The first thing a consumer may notice about a Champion garment is its heavy weight, smooth surface, brushed interior or its signature old English ‘C’ logo. But the heritage brand is taking steps to ensure that the next generation of T-shirt and hoodie wearing consumers will also recognize it as a brand with sustainability in mind.
At Project in Las Vegas earlier this month, Martiza Whittaker, a member of Champion’s creative team, explained how the ‘It’ brand would like to become a vehicle for sustainable change in streetwear.
Echoing a sentiment that’s widely expressed across the apparel industry, Whittaker said the future of sustainability relies on compelling storytelling.
“I understand what it means to achieve zero carbon emission, but how can I get consumers to know what it means if they buy the Eco Fleece hoodie,” she said. “We need to make sustainability the ‘It’ thing. A lot of kids want to be sustainable and they want to live a healthy lifestyle, but they just don’t know exactly what that entails.”
A part of the Hanesbrands portfolio, Whittaker said Champion has benefited from many of the sustainable lessons learned over the company’s 118-year history. The basics manufacturer is committed to the responsible management of energy, carbon emissions, water, wastewater, chemicals, solid waste and recycled materials in all of its facilities worldwide. The company is also committed to increasing its use of energy from renewable sources, such as biomass, hydro and geothermal.
In 2012, after meeting significant five-year goals to reduce energy usage and carbon emissions, Hanesbrands set even more ambitious goals for 2020. The company aims to reduce energy and carbon emissions by 40 percent and use 50 percent less water by 2020. Additionally, Hanesbrands has committed to increasing renewable energy by 40 percent and diverting 86 percent of its waste from landfills.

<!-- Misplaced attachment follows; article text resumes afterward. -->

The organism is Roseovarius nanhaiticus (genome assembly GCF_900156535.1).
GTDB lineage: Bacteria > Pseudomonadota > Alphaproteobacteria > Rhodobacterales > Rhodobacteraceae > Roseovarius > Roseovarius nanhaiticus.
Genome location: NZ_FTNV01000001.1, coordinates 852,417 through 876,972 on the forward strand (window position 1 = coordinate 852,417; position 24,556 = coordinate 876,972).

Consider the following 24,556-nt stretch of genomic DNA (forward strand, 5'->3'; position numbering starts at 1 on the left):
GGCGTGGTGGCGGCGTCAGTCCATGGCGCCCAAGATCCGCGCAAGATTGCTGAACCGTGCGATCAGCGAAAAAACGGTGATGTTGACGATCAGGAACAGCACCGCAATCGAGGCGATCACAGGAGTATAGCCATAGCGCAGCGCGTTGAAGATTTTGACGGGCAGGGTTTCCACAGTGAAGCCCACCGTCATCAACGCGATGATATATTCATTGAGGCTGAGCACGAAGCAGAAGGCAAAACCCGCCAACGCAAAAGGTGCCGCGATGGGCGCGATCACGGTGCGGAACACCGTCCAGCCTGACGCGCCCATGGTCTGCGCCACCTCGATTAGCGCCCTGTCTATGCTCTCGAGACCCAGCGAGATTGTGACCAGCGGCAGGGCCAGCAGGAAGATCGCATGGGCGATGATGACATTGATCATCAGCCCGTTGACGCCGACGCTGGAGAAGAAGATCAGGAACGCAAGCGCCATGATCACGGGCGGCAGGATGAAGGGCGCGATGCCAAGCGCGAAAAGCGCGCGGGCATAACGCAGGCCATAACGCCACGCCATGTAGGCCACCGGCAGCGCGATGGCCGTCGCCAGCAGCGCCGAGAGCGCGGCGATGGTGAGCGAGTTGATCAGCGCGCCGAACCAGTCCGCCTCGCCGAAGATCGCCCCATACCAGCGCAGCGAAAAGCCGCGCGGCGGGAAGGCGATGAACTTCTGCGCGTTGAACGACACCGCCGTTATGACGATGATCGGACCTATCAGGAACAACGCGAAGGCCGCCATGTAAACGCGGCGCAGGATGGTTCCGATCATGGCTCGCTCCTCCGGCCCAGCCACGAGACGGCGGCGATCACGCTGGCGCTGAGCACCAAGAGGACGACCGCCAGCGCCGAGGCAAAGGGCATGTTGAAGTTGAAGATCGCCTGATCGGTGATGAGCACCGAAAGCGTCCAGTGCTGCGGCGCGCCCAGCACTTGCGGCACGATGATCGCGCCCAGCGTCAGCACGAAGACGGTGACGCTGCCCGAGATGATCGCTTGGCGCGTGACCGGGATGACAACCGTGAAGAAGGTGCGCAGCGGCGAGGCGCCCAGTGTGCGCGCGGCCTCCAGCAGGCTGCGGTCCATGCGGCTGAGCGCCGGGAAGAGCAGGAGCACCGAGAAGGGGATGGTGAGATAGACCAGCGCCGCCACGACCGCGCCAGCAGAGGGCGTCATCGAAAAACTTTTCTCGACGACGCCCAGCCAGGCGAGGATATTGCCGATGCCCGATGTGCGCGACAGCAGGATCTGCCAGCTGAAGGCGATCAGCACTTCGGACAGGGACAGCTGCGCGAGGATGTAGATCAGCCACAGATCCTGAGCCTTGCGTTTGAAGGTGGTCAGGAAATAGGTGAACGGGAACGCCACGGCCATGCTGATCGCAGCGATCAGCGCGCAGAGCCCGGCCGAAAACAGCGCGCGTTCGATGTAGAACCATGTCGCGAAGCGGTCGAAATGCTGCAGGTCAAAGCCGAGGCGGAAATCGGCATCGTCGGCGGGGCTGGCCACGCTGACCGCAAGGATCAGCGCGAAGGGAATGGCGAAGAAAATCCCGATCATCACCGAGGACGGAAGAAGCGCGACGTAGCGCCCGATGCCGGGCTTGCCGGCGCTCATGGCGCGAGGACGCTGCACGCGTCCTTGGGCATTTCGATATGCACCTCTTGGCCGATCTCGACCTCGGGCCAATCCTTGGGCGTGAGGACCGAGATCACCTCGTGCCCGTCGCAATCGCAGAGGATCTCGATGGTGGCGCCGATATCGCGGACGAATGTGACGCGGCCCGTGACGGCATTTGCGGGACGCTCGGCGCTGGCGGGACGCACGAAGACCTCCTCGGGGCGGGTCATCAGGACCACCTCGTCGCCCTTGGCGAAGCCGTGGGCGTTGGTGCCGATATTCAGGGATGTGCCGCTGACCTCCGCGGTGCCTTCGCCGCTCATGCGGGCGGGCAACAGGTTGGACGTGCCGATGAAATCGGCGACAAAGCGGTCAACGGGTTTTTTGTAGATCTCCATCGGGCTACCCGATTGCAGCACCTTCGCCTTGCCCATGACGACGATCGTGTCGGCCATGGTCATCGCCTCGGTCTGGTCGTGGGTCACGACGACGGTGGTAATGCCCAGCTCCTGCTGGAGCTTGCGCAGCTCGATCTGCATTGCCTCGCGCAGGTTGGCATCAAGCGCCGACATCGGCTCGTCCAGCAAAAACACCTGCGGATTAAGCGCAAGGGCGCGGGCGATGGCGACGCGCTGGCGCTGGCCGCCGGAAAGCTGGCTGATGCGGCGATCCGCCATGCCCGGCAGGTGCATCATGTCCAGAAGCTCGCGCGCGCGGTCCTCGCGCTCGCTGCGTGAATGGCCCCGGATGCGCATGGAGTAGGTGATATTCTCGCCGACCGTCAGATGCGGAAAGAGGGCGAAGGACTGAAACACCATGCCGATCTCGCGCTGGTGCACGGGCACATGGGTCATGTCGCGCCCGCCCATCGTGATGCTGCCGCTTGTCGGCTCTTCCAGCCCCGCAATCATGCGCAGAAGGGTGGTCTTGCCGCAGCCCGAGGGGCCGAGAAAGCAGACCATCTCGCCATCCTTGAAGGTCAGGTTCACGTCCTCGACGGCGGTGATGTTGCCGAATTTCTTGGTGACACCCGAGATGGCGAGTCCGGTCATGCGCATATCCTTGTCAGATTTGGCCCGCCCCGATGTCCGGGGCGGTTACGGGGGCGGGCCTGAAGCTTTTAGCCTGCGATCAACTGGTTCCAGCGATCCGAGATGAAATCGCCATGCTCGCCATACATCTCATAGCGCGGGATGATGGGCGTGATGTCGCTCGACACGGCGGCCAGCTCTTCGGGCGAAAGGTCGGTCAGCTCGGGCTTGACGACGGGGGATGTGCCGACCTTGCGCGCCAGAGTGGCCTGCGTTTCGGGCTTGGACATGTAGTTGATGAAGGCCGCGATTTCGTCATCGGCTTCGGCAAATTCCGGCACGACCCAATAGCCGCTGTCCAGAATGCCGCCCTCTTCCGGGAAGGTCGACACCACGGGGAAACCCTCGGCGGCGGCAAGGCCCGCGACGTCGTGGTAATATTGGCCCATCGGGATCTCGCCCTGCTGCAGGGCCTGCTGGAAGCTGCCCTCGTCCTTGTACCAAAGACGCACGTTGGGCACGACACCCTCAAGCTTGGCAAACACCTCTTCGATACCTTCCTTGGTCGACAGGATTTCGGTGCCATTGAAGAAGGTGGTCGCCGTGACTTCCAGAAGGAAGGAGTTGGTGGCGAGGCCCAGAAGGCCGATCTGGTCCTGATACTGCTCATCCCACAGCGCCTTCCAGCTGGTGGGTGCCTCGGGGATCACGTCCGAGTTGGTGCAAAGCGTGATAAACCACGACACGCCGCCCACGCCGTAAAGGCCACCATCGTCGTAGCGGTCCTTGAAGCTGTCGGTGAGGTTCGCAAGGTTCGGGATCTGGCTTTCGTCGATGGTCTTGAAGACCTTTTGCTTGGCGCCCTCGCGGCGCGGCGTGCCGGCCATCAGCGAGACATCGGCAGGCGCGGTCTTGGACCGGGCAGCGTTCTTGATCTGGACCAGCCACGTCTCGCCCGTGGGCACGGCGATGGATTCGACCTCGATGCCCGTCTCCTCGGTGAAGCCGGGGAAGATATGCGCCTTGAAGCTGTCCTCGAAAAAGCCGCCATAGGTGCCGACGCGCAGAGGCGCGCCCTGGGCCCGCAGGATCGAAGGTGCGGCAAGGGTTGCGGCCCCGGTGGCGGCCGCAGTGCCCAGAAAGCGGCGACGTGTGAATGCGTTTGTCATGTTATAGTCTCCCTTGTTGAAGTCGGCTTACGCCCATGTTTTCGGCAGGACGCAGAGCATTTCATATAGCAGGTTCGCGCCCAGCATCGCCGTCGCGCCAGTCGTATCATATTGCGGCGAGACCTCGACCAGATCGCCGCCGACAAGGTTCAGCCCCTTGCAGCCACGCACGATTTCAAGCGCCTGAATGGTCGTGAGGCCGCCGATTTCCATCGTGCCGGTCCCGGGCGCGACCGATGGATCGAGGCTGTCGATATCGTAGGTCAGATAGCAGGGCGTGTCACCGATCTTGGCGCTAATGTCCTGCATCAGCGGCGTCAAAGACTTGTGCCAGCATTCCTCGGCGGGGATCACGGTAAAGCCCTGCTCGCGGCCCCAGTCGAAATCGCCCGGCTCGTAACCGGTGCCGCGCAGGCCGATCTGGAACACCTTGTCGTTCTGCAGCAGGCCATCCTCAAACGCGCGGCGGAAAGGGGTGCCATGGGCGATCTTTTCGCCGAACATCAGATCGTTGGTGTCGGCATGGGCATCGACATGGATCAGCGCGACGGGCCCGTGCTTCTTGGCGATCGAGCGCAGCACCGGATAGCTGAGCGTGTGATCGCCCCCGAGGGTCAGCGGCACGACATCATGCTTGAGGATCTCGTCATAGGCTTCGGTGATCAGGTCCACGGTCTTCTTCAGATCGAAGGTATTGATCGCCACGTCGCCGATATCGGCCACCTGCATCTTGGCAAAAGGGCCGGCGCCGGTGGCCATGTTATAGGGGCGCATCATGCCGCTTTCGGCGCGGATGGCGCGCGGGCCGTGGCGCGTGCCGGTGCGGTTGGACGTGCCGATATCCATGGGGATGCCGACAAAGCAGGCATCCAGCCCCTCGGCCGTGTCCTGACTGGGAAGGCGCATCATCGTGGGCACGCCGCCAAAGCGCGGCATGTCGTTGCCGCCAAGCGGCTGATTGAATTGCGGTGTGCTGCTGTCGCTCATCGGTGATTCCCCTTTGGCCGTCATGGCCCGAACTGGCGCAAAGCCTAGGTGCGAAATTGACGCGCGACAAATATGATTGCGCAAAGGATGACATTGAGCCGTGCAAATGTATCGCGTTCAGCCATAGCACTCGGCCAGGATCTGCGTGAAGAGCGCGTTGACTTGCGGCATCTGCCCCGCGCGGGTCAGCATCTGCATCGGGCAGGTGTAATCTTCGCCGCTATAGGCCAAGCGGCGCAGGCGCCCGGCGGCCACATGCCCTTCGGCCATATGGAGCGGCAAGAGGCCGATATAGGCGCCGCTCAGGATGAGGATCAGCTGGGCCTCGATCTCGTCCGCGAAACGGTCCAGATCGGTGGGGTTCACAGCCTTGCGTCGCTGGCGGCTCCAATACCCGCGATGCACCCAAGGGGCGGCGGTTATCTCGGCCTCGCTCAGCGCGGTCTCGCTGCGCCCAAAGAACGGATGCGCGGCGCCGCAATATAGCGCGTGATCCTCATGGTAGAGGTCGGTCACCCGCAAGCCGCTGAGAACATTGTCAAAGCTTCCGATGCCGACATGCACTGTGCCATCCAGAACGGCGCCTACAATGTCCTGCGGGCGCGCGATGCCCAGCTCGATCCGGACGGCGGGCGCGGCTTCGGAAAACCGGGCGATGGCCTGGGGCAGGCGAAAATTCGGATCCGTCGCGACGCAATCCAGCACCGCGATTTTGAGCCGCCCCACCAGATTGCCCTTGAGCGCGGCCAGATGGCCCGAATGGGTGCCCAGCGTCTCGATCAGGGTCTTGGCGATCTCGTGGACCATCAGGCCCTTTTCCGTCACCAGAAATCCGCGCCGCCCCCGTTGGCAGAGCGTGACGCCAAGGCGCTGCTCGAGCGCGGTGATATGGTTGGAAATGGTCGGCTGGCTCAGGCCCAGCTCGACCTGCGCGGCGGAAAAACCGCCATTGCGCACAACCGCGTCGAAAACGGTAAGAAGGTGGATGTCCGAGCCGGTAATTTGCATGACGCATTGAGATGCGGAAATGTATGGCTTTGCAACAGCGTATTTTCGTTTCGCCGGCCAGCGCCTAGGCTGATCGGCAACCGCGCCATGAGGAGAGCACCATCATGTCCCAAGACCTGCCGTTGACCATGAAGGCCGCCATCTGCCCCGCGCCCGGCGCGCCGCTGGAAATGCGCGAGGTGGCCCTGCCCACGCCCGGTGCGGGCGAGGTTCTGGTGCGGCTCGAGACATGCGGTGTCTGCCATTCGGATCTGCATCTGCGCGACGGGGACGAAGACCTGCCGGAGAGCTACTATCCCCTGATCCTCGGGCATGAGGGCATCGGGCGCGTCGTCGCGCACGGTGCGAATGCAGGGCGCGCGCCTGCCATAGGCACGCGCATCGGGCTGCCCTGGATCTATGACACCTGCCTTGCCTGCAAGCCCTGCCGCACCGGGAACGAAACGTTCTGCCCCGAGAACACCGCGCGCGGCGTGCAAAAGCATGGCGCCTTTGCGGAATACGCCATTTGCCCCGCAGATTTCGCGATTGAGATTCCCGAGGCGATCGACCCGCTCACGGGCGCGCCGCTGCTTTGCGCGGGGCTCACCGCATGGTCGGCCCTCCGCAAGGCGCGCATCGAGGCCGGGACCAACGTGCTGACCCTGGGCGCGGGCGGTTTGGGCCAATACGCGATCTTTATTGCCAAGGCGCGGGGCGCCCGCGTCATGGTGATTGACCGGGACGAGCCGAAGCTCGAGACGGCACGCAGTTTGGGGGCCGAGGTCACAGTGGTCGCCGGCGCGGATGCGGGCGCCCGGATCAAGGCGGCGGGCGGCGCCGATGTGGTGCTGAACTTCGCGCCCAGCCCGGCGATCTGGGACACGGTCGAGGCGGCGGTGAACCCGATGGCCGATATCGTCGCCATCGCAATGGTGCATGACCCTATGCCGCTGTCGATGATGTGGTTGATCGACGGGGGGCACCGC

As a brand known for high quality basics, Whittaker says Champion is perceived by consumers as an item with longevity.
“Our clothes have a [strong] second life in the vintage world,” she said. “People don’t really get rid of Champion. They either keep it or give it away to someone, so a lot of our products do not end up in the landfill.”
And with the brand using sustainably grown cotton from the U.S., and items like the Eco Fleece Hoodie incorporating 5 percent recycled polyester fibers, Whittaker said Champion is moving in the right direction—though more work lies ahead.
“My biggest goal is just for us to start using more recycled materials…and how we can start collecting items, breaking them down to create new fabric.”
“It’s still about figuring out where that waste is going and how we can create a full circular economy,” she said, adding that one day she would like to see Champion implement a system where it can collect old Champion garments. “And that’s not just a Champion problem, that’s an industry problem.”